Ibori: British Media Demand Details Of Police Corruption | Independent Newspapers Limited
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Ibori: British Media Demand Details Of Police Corruption

Ibori's Return Will Bring Urhobo Back To Political Limelight - UYE
Posted: Oct 12, 2016 at 4:10 am   /   by   /   comments (0)



The British media have demanded details of the alleged police corruption in the trial and conviction of Chief James Onanefe Ibori, the former Delta State governor.

At last Friday’s hearing of the case, journalists who were at the Southwark London courtroom expressed disappointment over the non-disclosure of the incriminating material demonstrating police corruption and prosecutorial misconduct.

The journalists had come in droves because some 5,000 pages of papers documenting police violations, infringements, deliberate lies and outright malfeasance were promised to be on display as they would be handed over to the court.

The non-disclosure, Independent learnt, was as a result of the Crown Prosecution Service (CPS) issuing a gagging order on the defence teams from disclosing the incriminating materials.

This made the media, as represented by Mr. David Rose of the Mail on Sunday, to make a representation directly to the judge for the dissemination of the material disclosed by the National Crime Agency, which carried out the internal review of the police actions and uncovered the massive police misconduct.

Mr. Rose argued in court that “the public has a right to know of the degree and depth of the police corruption in the case”.  But the Judge declined the request, saying that “the matter has now been referred to the Court of Appeal and therefore any application should be made at that court”.

In a statement Tuesday, Tony Eluemunor, Ibori’s Media Assistant, said the development is a telling sign that the case has changed against those prosecuting the former governor.

“This is the most telling sign that the case has changed, and the erstwhile hunters, the police and the prosecution, have turned the hunted as they are defending themselves from charges of corruption and criminal misleading of the court in a bid to secure conviction against Chief James Onanefe Ibori and his associates,” the statement reads.

This week’s London Mail specifically provided glaring details of that court session. Its lengthy title was telling and it reads: “How top QC ‘buried evidence of Met bribes to put innocent man in jail’: Whistleblower alerted court that ‘organised crime’ had infiltrated police… then they said he had perverted course of justice.”

Right from its opening sentence, the report showed how far and how much the Ibori case has changed: “One of the country’s top prosecutors, Ms Sasha Wass (Queen’s Counsel, QC, British equivalent of Senior Advocate of Nigeria) is facing professional ruin following sensational claims in a London courtroom that she lied to judges in order to hide damning evidence of police corruption – at the risk of sending an innocent man to jail.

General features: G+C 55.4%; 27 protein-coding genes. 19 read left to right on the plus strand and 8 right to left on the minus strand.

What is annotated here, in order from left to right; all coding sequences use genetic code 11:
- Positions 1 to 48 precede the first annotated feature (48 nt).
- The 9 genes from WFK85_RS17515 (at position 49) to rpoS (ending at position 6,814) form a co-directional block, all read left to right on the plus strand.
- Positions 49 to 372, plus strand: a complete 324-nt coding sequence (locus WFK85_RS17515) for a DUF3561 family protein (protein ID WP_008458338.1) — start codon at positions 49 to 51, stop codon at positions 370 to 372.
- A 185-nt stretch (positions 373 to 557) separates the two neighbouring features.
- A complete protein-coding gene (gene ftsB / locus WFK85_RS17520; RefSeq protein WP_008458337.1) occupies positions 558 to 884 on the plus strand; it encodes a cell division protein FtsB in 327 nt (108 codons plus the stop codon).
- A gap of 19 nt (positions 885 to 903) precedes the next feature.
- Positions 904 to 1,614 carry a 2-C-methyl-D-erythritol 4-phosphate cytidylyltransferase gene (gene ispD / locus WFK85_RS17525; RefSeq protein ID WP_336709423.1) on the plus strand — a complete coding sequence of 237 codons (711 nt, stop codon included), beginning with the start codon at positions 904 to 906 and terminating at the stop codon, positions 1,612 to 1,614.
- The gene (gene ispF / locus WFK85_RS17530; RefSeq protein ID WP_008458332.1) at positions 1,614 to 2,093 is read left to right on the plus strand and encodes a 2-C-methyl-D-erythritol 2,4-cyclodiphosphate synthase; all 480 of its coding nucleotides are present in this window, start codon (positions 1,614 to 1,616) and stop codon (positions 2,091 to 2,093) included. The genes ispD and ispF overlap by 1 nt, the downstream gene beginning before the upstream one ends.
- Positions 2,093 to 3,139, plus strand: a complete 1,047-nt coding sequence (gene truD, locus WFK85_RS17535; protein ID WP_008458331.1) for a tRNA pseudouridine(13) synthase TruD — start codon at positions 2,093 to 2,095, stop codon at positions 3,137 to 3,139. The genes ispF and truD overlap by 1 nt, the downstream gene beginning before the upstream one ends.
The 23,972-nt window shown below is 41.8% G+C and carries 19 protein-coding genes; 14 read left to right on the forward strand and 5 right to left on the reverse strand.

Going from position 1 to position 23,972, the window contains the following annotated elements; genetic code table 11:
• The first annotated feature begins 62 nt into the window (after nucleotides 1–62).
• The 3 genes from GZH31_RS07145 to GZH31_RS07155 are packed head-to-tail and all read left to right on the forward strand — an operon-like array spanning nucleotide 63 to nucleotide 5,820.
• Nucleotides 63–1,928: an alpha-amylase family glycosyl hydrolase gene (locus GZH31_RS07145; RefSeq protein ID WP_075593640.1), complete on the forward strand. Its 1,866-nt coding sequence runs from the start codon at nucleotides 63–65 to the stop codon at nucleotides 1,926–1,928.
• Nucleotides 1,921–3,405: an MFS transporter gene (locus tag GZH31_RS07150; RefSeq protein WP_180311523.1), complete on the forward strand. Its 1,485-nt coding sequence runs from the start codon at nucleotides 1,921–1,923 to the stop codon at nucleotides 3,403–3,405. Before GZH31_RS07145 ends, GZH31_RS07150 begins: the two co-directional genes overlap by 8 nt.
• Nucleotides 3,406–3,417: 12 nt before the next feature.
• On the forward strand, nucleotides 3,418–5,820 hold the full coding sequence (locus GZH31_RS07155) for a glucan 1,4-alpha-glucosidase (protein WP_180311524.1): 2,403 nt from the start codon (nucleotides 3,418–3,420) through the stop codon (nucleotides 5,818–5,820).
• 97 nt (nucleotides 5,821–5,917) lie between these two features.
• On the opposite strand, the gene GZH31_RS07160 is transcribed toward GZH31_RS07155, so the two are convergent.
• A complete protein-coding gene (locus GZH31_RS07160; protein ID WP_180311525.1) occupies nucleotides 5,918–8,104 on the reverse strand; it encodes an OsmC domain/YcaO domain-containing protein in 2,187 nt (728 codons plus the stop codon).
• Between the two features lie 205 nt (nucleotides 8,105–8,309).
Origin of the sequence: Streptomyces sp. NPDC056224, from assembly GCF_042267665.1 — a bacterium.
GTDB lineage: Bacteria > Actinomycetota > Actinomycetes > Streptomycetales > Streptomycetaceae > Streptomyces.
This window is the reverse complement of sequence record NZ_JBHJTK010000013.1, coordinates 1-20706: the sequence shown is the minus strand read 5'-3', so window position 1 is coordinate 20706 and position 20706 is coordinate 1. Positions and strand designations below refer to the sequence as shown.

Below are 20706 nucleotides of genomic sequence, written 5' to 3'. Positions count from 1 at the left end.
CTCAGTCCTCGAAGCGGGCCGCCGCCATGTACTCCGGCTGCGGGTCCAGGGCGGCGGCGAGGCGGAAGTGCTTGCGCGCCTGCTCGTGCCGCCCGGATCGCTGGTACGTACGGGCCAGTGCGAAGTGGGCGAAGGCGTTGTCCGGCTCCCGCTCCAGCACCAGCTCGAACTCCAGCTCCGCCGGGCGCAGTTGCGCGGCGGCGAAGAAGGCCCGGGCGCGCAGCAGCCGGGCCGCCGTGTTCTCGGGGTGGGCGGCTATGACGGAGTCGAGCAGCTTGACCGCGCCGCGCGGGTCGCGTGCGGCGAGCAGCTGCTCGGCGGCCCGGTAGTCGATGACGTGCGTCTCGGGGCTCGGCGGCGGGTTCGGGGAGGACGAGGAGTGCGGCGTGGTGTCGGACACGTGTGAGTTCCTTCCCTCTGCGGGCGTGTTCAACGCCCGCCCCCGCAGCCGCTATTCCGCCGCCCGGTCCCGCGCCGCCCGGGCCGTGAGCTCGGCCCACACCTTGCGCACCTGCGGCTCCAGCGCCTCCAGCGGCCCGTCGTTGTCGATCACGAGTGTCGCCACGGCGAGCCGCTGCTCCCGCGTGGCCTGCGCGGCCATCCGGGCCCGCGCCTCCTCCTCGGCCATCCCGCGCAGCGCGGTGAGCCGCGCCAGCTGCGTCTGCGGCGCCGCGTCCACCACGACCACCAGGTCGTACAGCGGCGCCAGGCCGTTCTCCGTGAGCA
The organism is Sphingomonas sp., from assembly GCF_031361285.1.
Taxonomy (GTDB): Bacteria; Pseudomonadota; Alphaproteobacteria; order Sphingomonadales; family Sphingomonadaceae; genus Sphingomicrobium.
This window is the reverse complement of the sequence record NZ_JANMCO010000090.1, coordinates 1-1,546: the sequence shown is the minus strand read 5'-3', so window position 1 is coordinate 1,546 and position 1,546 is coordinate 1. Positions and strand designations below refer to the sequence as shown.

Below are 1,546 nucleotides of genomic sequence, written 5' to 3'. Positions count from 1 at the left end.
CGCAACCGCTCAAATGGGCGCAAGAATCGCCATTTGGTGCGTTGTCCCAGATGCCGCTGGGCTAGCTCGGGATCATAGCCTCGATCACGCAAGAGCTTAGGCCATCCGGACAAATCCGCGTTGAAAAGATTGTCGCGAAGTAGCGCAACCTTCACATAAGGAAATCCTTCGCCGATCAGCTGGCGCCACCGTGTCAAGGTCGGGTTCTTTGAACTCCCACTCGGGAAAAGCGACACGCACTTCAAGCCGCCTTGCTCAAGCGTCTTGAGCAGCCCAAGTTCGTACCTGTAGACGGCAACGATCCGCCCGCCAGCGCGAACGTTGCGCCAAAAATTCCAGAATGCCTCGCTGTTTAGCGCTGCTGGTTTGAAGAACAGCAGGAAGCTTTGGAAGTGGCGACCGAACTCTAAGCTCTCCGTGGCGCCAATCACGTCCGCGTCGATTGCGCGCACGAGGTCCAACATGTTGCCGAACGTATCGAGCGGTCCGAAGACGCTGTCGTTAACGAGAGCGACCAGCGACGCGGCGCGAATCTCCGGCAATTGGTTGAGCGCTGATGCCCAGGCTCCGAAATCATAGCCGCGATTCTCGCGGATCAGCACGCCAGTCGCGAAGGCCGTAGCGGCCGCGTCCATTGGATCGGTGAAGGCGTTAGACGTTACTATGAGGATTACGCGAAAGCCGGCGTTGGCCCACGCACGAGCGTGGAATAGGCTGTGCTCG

“At the heart of the growing scandal, is Sasha Wass QC, the barrister who prosecuted entertainer Rolf Harris and the £2 billion rogue trader Kweku Adoboli.

Claims were that Ms Wass not only buried an official report by the Metropolitan Police confirming there was evidence that officers in its anti-corruption unit had taken bribes, but that she prosecuted the lawyer who brought the report to the attention of the authorities for perverting the course of justice.

“The alleged attempted cover-up almost led to a lengthy prison sentence for the man who blew the whistle, Bhadresh Gohil.

“In a sensational volte-face, a CPS spokesman on Friday admitted it is now clear that, contrary to repeated statements by Crown lawyers in court and in legal documents, there is ‘material to support the assertion that a police officer received payment in return for information’.

“Mr Gohil’s lawyer, Stephen Kamlish QC, equally stated in court on Friday that when Mr Gohil was charged, the police, the prosecuting barristers and the CPS all had possession of the file containing the evidence of the Met’s infiltration by RISC. Furthermore, Director of Public Prosecutions Alison Saunders authorised the prosecution of Mr Gohil, and continued to oversee the case until it was dropped 18 months later. Mr Gohil has now been paid £20,000 in an out-of-court settlement.

“Legal experts said yesterday that for one QC to make allegations of this kind against colleagues was probably unprecedented. But Mr Kamlish said: ‘Everything I said in court is fully supported by the evidence supplied by the prosecution and is in accordance with my professional duties and responsibilities.’

“Friday’s hearing at Southwark Crown Court concerned the Crown’s attempt to confiscate Chief Ibori’s property. But the legal battle is set to move to the Court of Appeal, where Mr Gohil has applied to reopen his money-laundering case. It is likely Ibori and the other defendants will also mount fresh appeals.

“The prosecution sought to impose a cut-off point for the submission of all appeals. The court agreed on the date of 3 February next year, for the next hearing by which all parties who were intending to lodge appeal should have done so.

“The court saw some of the evidence demonstrating the degree and depth of corruption. These were displayed on the court screens. For example, one document showed how the Court of Appeal in the Gohil case was misled by the CPS/Wass /Weissman and Williams doctoring the document and removing very key phrases demonstrating the corruption in the original case. The Court of Appeal was therefore told there was nothing to disclose. It was deliberately misled,” Eluemunor stated.